In Second Stage Theater's world premiere of A Parallelogram by Tony Award winner Bruce Norris (Clybourne Park), Broadway vets Celia Keenan-Bolger and Anita Gillette play a pair of women with a powerful connection — but that's just about all they can reveal. The enigmatic new play asks, "If you knew in advance exactly what was going to happen in your life…and if you knew you couldn't do anything to change it, would you still want to go on living?"
In a recent conversation with TheaterMania, the two women answered that question while also sharing their thoughts on how theater is like an addiction, the fourth wall, and Bruce Norris's unique (and occasionally depressing) world view.
What can you tell me about your relationship in the play?
Anita: I don't know how much we're supposed to talk about that, but we're very much alike. You could say that.
Celia: There's a strong connection between our characters…It's very interestingly laid out for you because basically the audience spends the entire first act not necessarily understanding who these people are to one another. And I would say that even at the end of the play some people have asked me like, do you think that the relationship is, you know, what we see? It's not laid out in a way that is concrete.
How has your offstage relationship been developing?
Anita: We're in love. [laughs]
Celia: We are in love! I've been saying to everybody who will listen, if I have what Anita Gillette has when I'm 80 years old I'm gonna feel like I've won the lottery. I'm so in awe of her. I'm going to embarrass you, Anita.
Anita: That's all right. I don't mind.
Celia: I'm impressed by the rigor that she has been able to bring to this extremely difficult roll. I mean, she has pages of monologues and she's not using an ear piece. How is she doing it? It has been a major gift for me to be around someone like her.
Anita: I asked if I could be her mother. She's just a joy to work with, and she's so good in this play. It's amazing how Celia has wrapped her brain around all of this and been there and saved my ass a couple times. We're still rehearsing you know, and I think we'll be rehearsing until opening — it's just crazy.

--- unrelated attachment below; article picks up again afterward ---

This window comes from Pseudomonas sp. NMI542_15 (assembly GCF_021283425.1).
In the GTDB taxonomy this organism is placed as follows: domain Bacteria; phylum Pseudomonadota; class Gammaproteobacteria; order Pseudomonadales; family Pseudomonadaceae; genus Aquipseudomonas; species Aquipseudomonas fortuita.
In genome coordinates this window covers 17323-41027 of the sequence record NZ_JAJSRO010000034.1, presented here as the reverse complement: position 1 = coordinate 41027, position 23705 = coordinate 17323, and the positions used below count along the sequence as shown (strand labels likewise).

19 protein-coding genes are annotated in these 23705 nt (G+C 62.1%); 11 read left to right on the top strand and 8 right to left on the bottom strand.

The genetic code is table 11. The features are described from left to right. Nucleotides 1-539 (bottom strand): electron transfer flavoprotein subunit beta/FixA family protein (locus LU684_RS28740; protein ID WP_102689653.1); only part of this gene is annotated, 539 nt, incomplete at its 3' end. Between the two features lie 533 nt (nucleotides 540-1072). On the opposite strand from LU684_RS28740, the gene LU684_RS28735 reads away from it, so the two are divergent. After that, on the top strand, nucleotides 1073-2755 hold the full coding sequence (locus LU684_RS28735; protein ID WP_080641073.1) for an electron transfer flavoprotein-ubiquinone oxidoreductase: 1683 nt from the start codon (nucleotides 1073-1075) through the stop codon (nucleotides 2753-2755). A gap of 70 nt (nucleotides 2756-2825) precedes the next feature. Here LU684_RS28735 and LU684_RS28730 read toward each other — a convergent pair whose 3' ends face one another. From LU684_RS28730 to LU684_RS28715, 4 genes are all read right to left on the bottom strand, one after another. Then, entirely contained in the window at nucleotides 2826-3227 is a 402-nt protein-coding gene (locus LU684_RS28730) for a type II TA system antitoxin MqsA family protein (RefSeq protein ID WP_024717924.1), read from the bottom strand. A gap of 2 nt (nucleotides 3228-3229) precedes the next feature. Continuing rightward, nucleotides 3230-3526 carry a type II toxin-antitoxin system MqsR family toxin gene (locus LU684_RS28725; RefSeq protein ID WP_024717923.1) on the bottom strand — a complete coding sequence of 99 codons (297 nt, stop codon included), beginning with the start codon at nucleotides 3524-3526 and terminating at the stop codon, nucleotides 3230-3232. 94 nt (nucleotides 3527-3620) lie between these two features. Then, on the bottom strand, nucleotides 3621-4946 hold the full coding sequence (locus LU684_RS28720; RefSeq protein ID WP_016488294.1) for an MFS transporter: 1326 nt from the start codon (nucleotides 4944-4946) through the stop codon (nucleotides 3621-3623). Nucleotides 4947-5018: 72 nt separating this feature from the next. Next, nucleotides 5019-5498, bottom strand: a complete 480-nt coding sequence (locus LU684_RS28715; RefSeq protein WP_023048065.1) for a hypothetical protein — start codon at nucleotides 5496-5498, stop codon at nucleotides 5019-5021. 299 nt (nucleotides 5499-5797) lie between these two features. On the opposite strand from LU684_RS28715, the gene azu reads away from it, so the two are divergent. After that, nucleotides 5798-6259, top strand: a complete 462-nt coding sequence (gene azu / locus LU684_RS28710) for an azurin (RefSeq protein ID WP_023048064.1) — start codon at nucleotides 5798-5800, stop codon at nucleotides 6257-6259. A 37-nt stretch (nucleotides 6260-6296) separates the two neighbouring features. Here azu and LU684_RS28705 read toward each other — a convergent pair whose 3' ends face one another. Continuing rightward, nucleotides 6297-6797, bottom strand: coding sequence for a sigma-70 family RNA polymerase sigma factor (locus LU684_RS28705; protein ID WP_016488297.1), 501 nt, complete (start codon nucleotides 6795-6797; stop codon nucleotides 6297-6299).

Celia: I'm exhausted and I'm not 80 years old. She really is not to be believed. I feel like I had this experience when I saw Andrea Martin in Pippin. If you can stick with it, there is such a case for growing old in the theater, because these women, they're powerhouses. And it's so inspiring to be around. But it also makes me think, Anita says, "Theater is like an addiction." She's like, "What am I still doing here!? I'm just addicted!"
Anita: That's right, exactly. I said this is either going to be my swan song or my Waterloo.
What is it about performing a Bruce Norris play that makes it such an intense experience?
Celia: Usually you have to get a bunch of words in your head or you have to go to really hard places, and I think this play asks both. It's interesting that both Anita and I have musical backgrounds. There's something about his writing that you can tell when you're sort of in the pocket and you can tell when you're not. So you're trying to honor the music of what Bruce has written, you're trying to get all of the words right. He's written a play that's asking some very, very big questions and as an actor you're trying to integrate all of those pretty complex ideas, so that's been hard.
Anita: My character breaks the fourth wall so she actually has a relationship with the audience. It's great when everybody is with it. There has to be a certain amount of charm but you can't be too charming. It can't be cute. In order to get them to listen to you they have to like you enough to stand for these long monologues. It's a very difficult line to walk.
Tell me about Bruce Norris's world view and how it aligns with your own.
Celia: I think he feels that human beings are generally self-interested and just trying to preserve themselves. Part of what drew me to this piece is I don't feel like I necessarily line up with his world view. But the conversations that I've had with people after the play have been so interesting, and I do think he makes a really good case for both sides. It's not just one thing that's presented. He's been very good about saying he wants the audience to be able to decide whether they will go along with this idea or not.
Anita: He makes the audience think. Sometimes they're thinking too much and I can't get them to laugh. But you always know at the end of the show that they've got it. People who I know who have been in the audiences said that everybody at intermission is just asking questions and talking about the show. It wasn't all about, "I've gotta get to the bathroom." It's thought-provoking and that's what good plays, I think, do.
If you could know your future would you?
Anita: I wouldn't.
Celia: No, me neither. The pursuit of trying to be good in the world is part of being alive. And if you already know what's going to happen, I think it would take away a lot of my sort of excitement about living, even if what I found out was going to be great.
Anita: That's part of the joy of living. You never know what's going to happen. I like surprises.
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